Under CEPA 1999, the risk posed by a substance is determined by considering both its hazardous properties (its
potential to cause adverse human health or ecological effects) and the
amount of exposure there is to people and the environment.
As a result of the screening assessment, the Government concluded that
these 21 substances are not harmful to human health or to the environment
at current levels of exposure. Three of the substances (silicon carbide CAS RN 409-21-2, molybdenum oxide CAS RN 1313-27-5, and beryllium CAS RN
7440-41-7) are associated with human health effects of concern; however,
the risk to Canadians was determined to be low at current levels of
About these substances
The screening assessment summarized here focuses on 21 substances that
were identified under the Chemicals Management Plan (CMP) as being of low concern to both human health and the environment,
using 4 different streamlined science approaches, as noted below.
The human health risks of these 21 substances were characterized and
published in one of the following human health science approach
The biomonitoring-based approach 1 considers substances to be of low concern for human health when
biomonitoring data indicates that exposure to Canadians from the
substance is limited or unlikely.
The biomonitoring-based approach 2 considers substances to be of low concern for human health when
biomonitoring data indicates that exposure to Canadians is below
the biomonitoring guidance values (health effects) that are
protective of human health.
The low human health hazard potential approach considers substances to be of low concern when there is
sufficient hazard data to indicate that human health effects are
limited or unlikely.
The human health exposure and risks were characterized using 2 science
approaches based upon biomonitoring data. Human biomonitoring is the measurement of substances in blood, urine or breast milk through
health studies or surveys. The information on measured levels in humans
is important to estimating exposure to Canadians.
Three substances were characterized in the biomonitoring-based
approach 1, and they are considered to have limited or unlikely
exposure to Canadians.
Thirteen substances were characterized in the biomonitoring-based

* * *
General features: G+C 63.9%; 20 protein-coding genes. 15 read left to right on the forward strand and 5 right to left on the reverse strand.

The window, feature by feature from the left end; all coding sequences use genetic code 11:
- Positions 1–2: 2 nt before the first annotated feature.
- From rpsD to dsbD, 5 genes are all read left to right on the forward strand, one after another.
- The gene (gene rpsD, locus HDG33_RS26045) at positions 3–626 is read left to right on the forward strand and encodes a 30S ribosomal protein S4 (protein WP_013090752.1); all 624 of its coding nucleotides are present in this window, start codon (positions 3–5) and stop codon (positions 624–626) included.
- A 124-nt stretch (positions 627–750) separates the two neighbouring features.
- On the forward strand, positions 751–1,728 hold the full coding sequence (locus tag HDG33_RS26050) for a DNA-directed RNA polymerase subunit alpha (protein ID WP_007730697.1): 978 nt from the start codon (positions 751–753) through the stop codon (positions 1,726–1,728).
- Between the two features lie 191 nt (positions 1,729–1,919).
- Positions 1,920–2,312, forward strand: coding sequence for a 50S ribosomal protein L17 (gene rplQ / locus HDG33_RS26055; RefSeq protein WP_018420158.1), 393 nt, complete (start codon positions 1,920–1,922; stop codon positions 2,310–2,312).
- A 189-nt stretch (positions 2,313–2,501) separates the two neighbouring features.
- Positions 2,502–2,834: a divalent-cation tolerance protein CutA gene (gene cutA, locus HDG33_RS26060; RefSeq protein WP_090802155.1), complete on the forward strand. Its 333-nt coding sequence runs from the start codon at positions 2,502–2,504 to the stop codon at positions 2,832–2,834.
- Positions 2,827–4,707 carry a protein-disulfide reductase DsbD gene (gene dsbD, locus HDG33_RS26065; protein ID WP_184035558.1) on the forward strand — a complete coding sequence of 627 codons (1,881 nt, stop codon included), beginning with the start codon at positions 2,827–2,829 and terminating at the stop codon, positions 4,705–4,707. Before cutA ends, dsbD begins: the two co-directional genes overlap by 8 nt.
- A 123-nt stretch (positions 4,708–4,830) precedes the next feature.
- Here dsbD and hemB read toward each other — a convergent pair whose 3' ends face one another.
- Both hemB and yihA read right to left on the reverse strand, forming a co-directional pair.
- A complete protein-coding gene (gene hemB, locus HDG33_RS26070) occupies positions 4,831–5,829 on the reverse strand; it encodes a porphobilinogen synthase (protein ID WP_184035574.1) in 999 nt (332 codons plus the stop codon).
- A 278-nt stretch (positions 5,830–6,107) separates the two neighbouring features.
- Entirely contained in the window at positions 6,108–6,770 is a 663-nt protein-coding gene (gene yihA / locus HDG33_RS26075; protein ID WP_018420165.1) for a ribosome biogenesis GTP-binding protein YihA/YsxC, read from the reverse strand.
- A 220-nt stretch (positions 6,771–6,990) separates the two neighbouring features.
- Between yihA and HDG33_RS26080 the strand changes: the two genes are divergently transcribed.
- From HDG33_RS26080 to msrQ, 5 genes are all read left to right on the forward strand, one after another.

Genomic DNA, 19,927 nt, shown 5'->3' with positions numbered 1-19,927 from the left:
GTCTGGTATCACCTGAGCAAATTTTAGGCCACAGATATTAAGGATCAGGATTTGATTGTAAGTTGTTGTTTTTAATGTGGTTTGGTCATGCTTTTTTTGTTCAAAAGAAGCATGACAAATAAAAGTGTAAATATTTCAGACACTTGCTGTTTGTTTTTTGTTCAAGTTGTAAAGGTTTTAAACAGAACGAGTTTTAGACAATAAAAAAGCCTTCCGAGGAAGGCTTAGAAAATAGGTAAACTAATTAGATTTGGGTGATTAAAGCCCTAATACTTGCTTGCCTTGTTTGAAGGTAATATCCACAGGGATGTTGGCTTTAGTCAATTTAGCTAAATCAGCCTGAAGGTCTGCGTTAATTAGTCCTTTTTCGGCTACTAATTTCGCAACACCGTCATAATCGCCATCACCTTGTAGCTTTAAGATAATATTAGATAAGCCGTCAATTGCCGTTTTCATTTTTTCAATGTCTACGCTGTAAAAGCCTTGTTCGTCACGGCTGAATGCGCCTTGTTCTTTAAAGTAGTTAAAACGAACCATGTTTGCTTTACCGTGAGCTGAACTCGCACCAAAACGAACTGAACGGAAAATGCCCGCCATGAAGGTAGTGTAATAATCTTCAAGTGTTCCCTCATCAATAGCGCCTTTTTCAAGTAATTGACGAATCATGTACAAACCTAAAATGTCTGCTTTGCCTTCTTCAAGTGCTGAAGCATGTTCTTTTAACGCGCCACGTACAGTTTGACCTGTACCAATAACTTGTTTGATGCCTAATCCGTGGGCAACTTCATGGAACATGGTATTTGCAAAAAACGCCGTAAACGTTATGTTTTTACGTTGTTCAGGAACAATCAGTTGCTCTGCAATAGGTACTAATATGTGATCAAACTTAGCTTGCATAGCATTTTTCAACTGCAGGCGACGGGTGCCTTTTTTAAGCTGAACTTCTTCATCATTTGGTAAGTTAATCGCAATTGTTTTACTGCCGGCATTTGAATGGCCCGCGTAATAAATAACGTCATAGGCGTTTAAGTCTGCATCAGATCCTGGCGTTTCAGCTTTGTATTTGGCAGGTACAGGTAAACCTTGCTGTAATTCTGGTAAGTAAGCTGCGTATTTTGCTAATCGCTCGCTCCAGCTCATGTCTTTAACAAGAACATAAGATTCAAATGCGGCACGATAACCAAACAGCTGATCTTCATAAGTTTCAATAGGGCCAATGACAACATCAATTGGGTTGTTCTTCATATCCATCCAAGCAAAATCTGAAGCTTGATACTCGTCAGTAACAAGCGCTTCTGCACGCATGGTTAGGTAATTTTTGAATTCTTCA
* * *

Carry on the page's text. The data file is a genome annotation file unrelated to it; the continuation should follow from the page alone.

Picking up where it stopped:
approach 2, and the exposure to Canadians is considered to be below
the biomonitoring guidance values.
Silicon carbide (CAS RN 409-21-2) as being possibly carcinogenic to
Molybdenum oxide (CAS RN 1313-27-5) as being possibly carcinogenic
to humans, based upon occupational exposure to the substance
through steel production
Beryllium (CAS RN 7440-41-7) as being carcinogenic to humans, based
upon occupational exposure to beryllium or beryllium compounds
IARC has classified fibrous silicon carbide as possibly carcinogenic to
humans; however, at the time of the screening assessment, only
non-fibrous sources were used in Canada. Non-fibrous silicon carbide
was determined to be of low concern for human health based upon the low
human health hazard potential approach.
For these 21 substances, ecological hazard was characterized in the
ERC-I approach, using information from past domestic and international
assessments and water quality guidelines. When no suitable hazard data
were available, multiple sources of information were consulted to
derive predicted no-effect concentrations.
Risk assessment outcomes
Using the 3 human health science approaches, these 21 substances were
characterized as being of low concern for human health.
Using the ERC-I approach, these 21 substances were characterized as
having low ecological concern.
The Government concluded that these 21 substances are not harmful to
human health, and are not entering the environment at levels that are
harmful to the environment.
Preventive actions and reducing risk
Although these substances are not considered to be harmful to human
health at current levels of exposure, 3 of the substances (silicon
carbide, molybdenum oxide, and beryllium) are considered to have health
effects of concern based upon their potential carcinogenicity.
Therefore, there may be a potential risk for human health if exposures
were to increase.
For this reason, the Government will undertake information gathering
activities to track changes in exposure and use patterns for silicon
Available information on current and potential future uses of
molybdenum oxide and beryllium does not suggest a likelihood that
exposures will increase to levels of concern to human health. For this
reason, specific follow-up activities to track changes in exposure
and/or commercial use patterns for these substances are not being
considered at this time.
These substances may be found in products available to consumers.
Canadians should follow any safety warnings and directions related to
the product and dispose of products responsibly.